He can shoot open mid-range jumpers. He’s athletic enough that he almost died during a mid-air collision on Tuesday (don’t worry, he stood right up and laughed about it afterward). He’s active defensively and on the glass. And other than what I described in the previous three sentences, I’m not sure Johnson has any other NBA talents. He doesn’t have any semblance of a post game, can easily be pushed around down low and often doesn’t seem to have the best idea of Boston’s offensive game plan. Johnson still needs a lot of work. And as a four-year college veteran with one NBA season under his belt, he shouldn’t. At least not against Summer League competition.
Williams tried really hard. He’s as athletic as the kangaroo I’ve always wanted to see in person. He’s prone to make confounding mistakes, like launching a 3-pointer yesterday although he’s never hit a single trey during his four-year NBA career. He totally lacks any semblance of polish but still tries to be the role player the Celtics want him to be. I can’t see him earning a valuable role with the Celtics next season, but he’s still an interesting prospect who could develop into something quite productive if he ever increases his basketball IQ.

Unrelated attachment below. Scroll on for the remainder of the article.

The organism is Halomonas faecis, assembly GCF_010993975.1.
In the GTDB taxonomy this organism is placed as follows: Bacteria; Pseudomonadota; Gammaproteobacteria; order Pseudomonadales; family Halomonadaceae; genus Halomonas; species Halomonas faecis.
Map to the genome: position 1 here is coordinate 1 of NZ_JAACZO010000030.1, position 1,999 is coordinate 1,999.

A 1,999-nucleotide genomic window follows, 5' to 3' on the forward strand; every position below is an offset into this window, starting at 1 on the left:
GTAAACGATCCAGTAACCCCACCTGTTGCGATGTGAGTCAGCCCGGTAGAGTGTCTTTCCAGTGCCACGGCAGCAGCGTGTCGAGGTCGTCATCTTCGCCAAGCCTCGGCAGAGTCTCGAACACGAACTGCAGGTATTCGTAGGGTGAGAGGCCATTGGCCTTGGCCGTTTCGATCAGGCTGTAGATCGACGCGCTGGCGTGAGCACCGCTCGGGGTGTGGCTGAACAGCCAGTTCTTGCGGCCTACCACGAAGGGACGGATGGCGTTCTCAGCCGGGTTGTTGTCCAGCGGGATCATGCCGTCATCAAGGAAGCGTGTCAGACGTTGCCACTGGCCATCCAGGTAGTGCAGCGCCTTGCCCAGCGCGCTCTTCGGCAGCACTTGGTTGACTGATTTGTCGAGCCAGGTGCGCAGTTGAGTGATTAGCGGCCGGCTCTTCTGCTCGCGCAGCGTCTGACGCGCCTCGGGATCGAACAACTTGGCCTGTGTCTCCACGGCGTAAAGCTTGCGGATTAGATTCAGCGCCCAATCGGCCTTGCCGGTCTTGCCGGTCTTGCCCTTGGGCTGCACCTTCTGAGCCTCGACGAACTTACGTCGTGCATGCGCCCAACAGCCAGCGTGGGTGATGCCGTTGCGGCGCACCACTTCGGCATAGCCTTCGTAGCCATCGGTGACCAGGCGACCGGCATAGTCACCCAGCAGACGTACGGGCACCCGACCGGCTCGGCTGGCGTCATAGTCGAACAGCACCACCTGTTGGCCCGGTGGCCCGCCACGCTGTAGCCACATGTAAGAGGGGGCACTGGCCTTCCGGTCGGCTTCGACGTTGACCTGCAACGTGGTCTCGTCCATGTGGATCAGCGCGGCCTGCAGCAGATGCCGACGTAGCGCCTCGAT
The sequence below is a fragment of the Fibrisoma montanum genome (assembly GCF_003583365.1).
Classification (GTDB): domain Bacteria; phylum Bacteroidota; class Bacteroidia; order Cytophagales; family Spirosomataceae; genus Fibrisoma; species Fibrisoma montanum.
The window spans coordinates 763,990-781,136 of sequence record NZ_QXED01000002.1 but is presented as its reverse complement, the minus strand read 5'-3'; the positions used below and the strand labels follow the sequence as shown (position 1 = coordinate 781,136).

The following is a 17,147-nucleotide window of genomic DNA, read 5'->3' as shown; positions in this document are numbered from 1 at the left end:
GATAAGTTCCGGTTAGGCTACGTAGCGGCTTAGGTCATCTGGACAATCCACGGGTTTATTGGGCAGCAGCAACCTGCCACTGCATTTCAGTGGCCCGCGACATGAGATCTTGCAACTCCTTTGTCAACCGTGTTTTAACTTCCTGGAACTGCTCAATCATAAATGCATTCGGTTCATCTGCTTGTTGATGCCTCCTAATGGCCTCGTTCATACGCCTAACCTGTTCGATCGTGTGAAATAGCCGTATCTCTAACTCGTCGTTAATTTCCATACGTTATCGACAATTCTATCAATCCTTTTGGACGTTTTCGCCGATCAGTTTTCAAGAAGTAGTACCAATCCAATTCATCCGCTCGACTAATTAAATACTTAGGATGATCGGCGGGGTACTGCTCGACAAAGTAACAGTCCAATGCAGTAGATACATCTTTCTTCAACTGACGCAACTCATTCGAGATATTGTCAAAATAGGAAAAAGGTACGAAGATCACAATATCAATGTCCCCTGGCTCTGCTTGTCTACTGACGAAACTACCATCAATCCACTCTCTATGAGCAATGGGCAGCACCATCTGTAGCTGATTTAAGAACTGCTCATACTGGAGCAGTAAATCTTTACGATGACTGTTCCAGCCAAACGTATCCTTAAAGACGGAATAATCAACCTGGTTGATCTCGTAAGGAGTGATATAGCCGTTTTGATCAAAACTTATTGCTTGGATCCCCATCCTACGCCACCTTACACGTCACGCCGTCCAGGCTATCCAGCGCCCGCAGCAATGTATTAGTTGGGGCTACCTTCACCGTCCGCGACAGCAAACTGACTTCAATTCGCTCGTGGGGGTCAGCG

Melo didn’t produce much on Tuesday, like he didn’t produce much on Monday. But he’s a 7-footer with a large frame who can move his feet and block shots (see: this monster from Tuesday). It’s not difficult to envision a day when Melo becomes a destructive defensive force. But that day, if it comes, isn’t now.
Encouraging, though: Melo already seems to have a nice handle on defensive rotations even though he has only played basketball for five years and almost solely played zone defense at Syracuse.
If he shot the ball well (1-for-6 from behind the arc), Christmas could have had a really good showing. But he still did a lot of really good things while filling up the stat sheet (10 points, five assists, four rebounds) for the second straight contest. Plus, it’s always funny to hear my roommates’ bad Santa Claus jokes when I exclaim something like, “I’m liking Christmas so far.”
After extensive Google research, I learned that Gibson played his college ball at New Mexico State (17.5 points and 40.6 percent 3-point shooting on a boatload of attempts as a senior in 2010) and spent last season with Trabzonspor in Turkey (where he averaged 19.9 points with 39.8 percent 3-point shooting). He can fill ‘er up. The 6-foot-1 guard poured in 15 of his 17 points during the fourth quarter Tuesday, helping to lead the Celtics back from 17 points down.
I don’t think Gibson will make the Celtics. I’m not sure he could defend in the NBA. He’s a shooting guard trapped in a point guard’s body. It’s almost impossible to see him sharing the second-unit backcourt with Jason Terry, a considerably-more accomplished clone. But for one afternoon in the middle of June, Gibson made one hell of an impression while helping to make my life significantly more exciting.
That’s probably a sad statement about my life, huh?